Ukiah, Calif.: America’s greenest winery and a whole lot more

20 November 13

| Green Wine Country |

America's greenest winery, Parducci Wine Cellars - Ukiah, Calif., USA
Who can resist an invitation to visit the greenest winery in the United States (arguably, in the entire world)? Especially one that’s also among the most historic in California? Certainly not us. And doubly certainly not when this invitation is from a guy whose title at this winery is—are you ready?—Ringmaster.

There’s still another reason why we’re eager to step under this Big Top. The Ringmaster’s winery, Parducci Wine Cellars, anchors Ukiah, the commercial and civic center of Mendocino County—America’s greenest county. This is where our solar power industry began. This is where GMO seeds are outlawed. This is where there are more biodynamically, organically and sustainably farmed vineyards than anywhere else in the U.S.

Yet, although Ukiah is the biggest burg in Mendo county, with some 15,000 residents who all seem to know each other, other attractions in this remarkable region get most of the attention. Quaint Mendocino village, so like a 19th-century seafaring town. The rugged, awe-inspiring coastline, arrayed with photo-ready villages and cute B&Bs. The beautiful Highway 128 winemaking corridor, from Yorkville to the Anderson Valley.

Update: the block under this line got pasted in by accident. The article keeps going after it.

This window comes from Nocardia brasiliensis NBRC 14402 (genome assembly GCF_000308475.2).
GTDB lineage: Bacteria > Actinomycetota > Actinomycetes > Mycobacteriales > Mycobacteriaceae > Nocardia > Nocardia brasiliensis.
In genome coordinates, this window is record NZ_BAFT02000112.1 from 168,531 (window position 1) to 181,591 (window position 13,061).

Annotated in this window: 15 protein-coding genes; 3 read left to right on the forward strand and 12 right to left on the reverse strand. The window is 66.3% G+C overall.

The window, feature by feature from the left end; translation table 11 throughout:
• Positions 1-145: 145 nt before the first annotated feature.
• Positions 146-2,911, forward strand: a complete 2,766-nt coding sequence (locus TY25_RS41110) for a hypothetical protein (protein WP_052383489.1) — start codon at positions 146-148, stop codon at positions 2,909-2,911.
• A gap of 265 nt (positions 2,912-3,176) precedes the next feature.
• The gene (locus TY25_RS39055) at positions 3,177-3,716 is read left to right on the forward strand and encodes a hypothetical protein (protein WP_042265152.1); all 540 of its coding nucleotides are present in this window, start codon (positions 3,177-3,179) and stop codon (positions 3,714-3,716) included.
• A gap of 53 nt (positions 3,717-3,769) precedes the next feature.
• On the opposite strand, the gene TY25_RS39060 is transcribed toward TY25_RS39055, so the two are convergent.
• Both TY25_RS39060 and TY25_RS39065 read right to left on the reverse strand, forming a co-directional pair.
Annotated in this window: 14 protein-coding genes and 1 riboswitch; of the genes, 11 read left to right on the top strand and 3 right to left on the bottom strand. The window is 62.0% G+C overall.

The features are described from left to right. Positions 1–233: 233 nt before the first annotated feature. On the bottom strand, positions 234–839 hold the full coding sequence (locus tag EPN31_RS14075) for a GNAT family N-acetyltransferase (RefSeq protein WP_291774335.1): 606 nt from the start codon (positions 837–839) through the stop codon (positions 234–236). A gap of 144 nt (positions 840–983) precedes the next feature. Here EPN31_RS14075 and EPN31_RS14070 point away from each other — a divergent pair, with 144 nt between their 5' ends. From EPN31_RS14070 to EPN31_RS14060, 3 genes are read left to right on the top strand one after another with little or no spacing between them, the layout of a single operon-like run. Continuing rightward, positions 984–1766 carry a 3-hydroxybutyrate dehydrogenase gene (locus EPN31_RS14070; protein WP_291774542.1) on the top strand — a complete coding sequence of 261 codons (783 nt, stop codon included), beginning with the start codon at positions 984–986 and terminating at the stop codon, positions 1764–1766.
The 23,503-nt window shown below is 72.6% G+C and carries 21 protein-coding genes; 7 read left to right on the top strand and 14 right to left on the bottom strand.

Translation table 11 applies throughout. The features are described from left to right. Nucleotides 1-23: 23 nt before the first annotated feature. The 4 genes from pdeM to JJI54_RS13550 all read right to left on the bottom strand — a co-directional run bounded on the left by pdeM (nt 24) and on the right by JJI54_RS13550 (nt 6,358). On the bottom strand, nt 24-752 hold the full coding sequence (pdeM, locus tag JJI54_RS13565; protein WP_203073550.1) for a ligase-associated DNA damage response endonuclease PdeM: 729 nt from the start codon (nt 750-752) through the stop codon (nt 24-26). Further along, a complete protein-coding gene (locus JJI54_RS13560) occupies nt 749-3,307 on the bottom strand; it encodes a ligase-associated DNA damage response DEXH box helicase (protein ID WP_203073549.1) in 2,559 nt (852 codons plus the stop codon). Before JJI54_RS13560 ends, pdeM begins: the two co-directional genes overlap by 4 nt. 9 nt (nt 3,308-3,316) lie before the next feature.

High time for Ukiah

Well, we say it’s high time Ukiah gets its due (pun intended: marijuana cultivation fuels the underground economy here, but that’s a whole ‘nother story).

The name of the place derives from a Pomo Indian word meaning “deep valley,” but we’re not there more than an hour or so before someone asks, “What’s it spell backwards?” Ukiah is nothing if not enterprising and thus hosts an annual haiku competition that draws entries worldwide.

Haikumania notwithstanding, just what’s the scoop here? Only a two-hour drive north of San Francisco along Highway 101, we find a Ukiah that’s actually an overgrown, eager-to-please small town with three blocks of interesting shopping and eating and Leave It To Beaver-like residential streets. The trend, most locals will tell you, is upward bound. “I think you’ll see a major transformation in the next 10 to 12 years,” in the words of the manager of one downtown restaurant…read more


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